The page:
In the regenerating plant the CO2 is removed from the amine liquid by heating the mixture up to 120-125° C. Steam from the gas power plant is used both for heating, diluting and transportation of CO2 out of the plant. Subsequent to cooling and condensation, CO2 and water is separated, using a desorption column in order to obtain mass transfer from liquid to steam. The desorption column may have a height of ca. 20 metres and having a cross sectional area of 60-150 m2.

The amine liquid solution may then be re-used for absorption subsequent to retrieval of heat from the liquid solution and reduction of the temperature. The desorption process produces a waste which has to be handled separately. For a 400 MW gas power plant said waste represents approximately 90-1500 tonnes/year, out of which 30-500 tonnes/year are amines, salts and organic carbon. The regeneration process requires substantial amount of energy, resulting in a reduction in efficiency of approximately 20% for a standard gas power plant producing electricity. A standard gas power plant having this type of exhaust gas cleaning means has thus the disadvantage that both investment costs and running costs are significantly high. In addition, such plants require large areas.

More cost effective CO2 capture plants are known for other type of utilization, such as for example for CO2 capture from a well stream from a natural gas field, e.g. the Sleipner field in the North Sea or from synthesis gas production. The operation of such plants are, however, subjected to completely different conditions of operation, i.e. higher pressure and/or higher CO2 content, compared to exhaust gas cleaning from plants commonly operating at atmospheric pressure and with low CO2 content of approximately 3.5 volume %.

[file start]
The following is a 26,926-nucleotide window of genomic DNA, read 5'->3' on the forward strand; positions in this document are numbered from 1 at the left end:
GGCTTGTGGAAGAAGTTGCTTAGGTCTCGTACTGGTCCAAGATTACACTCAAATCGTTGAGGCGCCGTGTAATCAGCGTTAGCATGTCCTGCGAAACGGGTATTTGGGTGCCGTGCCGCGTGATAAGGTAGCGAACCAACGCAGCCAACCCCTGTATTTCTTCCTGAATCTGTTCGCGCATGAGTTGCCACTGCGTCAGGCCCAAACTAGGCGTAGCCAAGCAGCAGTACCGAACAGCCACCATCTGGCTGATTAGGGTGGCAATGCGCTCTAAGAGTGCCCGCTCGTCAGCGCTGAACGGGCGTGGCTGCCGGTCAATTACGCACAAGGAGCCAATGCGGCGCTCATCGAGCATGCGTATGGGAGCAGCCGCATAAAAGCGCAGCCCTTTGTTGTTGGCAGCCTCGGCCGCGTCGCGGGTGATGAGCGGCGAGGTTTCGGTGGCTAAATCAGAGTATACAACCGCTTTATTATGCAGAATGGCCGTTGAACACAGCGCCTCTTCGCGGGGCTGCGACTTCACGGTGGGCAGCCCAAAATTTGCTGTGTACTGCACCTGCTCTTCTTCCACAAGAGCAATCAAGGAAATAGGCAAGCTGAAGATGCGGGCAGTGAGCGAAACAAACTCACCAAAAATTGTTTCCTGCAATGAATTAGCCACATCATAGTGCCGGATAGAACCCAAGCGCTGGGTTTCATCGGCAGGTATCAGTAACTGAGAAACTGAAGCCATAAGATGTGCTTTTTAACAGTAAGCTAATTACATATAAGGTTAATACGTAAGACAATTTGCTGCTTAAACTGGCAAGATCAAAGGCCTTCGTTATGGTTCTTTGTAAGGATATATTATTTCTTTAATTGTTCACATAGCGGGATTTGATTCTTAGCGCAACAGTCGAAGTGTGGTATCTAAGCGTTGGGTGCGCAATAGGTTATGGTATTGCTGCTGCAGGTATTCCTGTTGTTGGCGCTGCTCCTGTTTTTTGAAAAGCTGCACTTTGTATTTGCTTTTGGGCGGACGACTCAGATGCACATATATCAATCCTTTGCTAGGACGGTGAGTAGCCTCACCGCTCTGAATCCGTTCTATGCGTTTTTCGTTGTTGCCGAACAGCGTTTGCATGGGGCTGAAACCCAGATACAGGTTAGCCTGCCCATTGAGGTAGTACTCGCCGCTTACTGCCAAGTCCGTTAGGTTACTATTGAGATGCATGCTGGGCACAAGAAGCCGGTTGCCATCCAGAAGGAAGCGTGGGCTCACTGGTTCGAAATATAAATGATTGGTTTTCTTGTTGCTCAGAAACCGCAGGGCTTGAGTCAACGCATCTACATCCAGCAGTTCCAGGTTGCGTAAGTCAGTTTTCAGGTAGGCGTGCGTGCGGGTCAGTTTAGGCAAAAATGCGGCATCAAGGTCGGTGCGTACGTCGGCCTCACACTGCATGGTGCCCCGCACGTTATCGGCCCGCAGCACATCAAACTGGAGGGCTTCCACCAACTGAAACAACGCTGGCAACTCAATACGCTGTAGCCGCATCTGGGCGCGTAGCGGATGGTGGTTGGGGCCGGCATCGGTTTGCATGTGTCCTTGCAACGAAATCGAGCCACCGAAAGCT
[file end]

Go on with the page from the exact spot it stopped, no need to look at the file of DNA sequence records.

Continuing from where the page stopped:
In the North Sea there exists production platforms using an amine absorption plant and a desorption plant, but such CO2 capturing plants are of a substantially smaller size, less costly and requiring less energy to operate.

Further it is known to use CO2 membranes, for example of the polymer type, for pressurized well streams and process gases in plants, especially in USA. Said plants are even more energy- and cost effective. Contrary to the amine plants the CO2 membrane plants require no liquid parts and consequently no regeneration of liquid, thereby avoiding the requirement for additional energy.

Another advantage is the feasibility of operating at a higher temperature, typical 40-100° C. in the CO2 membrane plant. A certain leakage flow of N2 may escape through the CO2 membrane, and N2 may be removed subsequent to being compressed to a pressure where CO2 is transformed to liquid, allowing N2 to be separated. In case of injection into an oil reservoir for increasing the oil recovery it may not necessary to separate N2 and CO2. In certain cases it may be advantageous to maintain a mixture of N2 and CO2 in order to increase oil recovery.

Capturing plants of the amine type for exhaust gas having CO2 enriched content and/or at a higher pressure are disclosed in several documents, such as for example WO 95/21683 or WO 00/57900.

In order to obtain lower NOx emission from incinerators, it is proposed to recycle cooled flue gas by means of a booster fan back to the combustor.

SUMMARY OF THE INVENTION

An object of the invention is to provide a power plant from which emission of climate gases and detrimental gases from an environmental point of view, such as amines, salts, etc. is reduced to a minimum or eliminated.